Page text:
At MIT, Smith’s ingenuity and vision have melded in a way that’s both productive and inspiring. Equal parts inventor, coach, and envoy, she oversees the Edgerton Center’s D-Lab, a series of four undergraduate courses focused on conceiving, designing, and disseminating technologies that serve the needs of developing countries.
“Amy is one of the leading bright lights [and] the most conspicuous leader in the effort to involve students in solving the vexing problems in developing countries,” says Kim Vandiver, dean for undergraduate research and director of the Edgerton Center. “She really has a passion for how a little bit of help in the right place can make a huge impact in the quality of life for someone living in poverty.”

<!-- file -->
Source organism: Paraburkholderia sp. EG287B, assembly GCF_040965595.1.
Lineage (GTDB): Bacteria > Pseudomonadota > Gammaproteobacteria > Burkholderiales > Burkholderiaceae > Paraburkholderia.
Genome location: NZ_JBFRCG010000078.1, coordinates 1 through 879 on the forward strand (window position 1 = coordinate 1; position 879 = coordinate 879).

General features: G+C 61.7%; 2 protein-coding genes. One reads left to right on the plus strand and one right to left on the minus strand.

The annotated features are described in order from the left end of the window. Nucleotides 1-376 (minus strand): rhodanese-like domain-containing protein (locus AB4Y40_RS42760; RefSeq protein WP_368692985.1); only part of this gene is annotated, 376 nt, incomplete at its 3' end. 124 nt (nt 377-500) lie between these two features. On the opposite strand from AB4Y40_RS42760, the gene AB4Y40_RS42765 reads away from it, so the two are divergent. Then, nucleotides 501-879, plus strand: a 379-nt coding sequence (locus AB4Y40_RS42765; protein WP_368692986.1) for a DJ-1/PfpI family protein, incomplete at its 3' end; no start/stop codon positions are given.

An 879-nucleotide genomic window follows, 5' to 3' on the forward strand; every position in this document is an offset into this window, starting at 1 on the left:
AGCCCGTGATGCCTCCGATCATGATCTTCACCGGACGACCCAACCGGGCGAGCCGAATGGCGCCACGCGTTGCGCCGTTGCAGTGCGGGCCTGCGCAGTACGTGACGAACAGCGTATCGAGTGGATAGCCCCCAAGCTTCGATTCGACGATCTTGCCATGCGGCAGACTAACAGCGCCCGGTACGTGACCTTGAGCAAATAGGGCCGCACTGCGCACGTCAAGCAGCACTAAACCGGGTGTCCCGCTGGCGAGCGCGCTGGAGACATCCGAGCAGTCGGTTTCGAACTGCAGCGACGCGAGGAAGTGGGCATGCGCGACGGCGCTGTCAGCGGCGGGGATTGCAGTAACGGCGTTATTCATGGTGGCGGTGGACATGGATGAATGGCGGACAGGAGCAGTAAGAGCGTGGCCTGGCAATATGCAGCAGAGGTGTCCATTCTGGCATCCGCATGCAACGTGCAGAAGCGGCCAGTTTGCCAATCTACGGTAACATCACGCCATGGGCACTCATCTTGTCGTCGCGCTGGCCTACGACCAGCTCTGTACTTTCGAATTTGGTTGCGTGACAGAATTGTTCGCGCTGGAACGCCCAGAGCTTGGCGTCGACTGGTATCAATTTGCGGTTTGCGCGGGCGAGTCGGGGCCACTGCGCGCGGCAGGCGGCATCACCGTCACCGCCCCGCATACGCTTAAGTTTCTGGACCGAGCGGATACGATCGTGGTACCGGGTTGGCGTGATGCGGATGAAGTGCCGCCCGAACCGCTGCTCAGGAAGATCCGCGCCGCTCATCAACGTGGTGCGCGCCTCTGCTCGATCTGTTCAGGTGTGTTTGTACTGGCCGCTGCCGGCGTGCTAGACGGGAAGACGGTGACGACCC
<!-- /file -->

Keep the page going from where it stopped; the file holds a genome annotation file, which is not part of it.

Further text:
Smith’s efforts to get students involved extend well beyond the classroom. Working with MIT’s Public Service Center, Smith cofounded the IDEAS (Innovation, Development, Enterprise, Action, Service) Competition, whose cash awards encourage students to develop and implement projects that make a positive change in the world. She also helped organize the International Development Network at MIT and assists in its annual student fair. This year, a record 50 groups took part, only two of which were spawned by D-Lab or IDEAS. Now she’s plotting a month-long design fest this summer to spur visiting community leaders from developing countries to collaborate with student teams from MIT and elsewhere.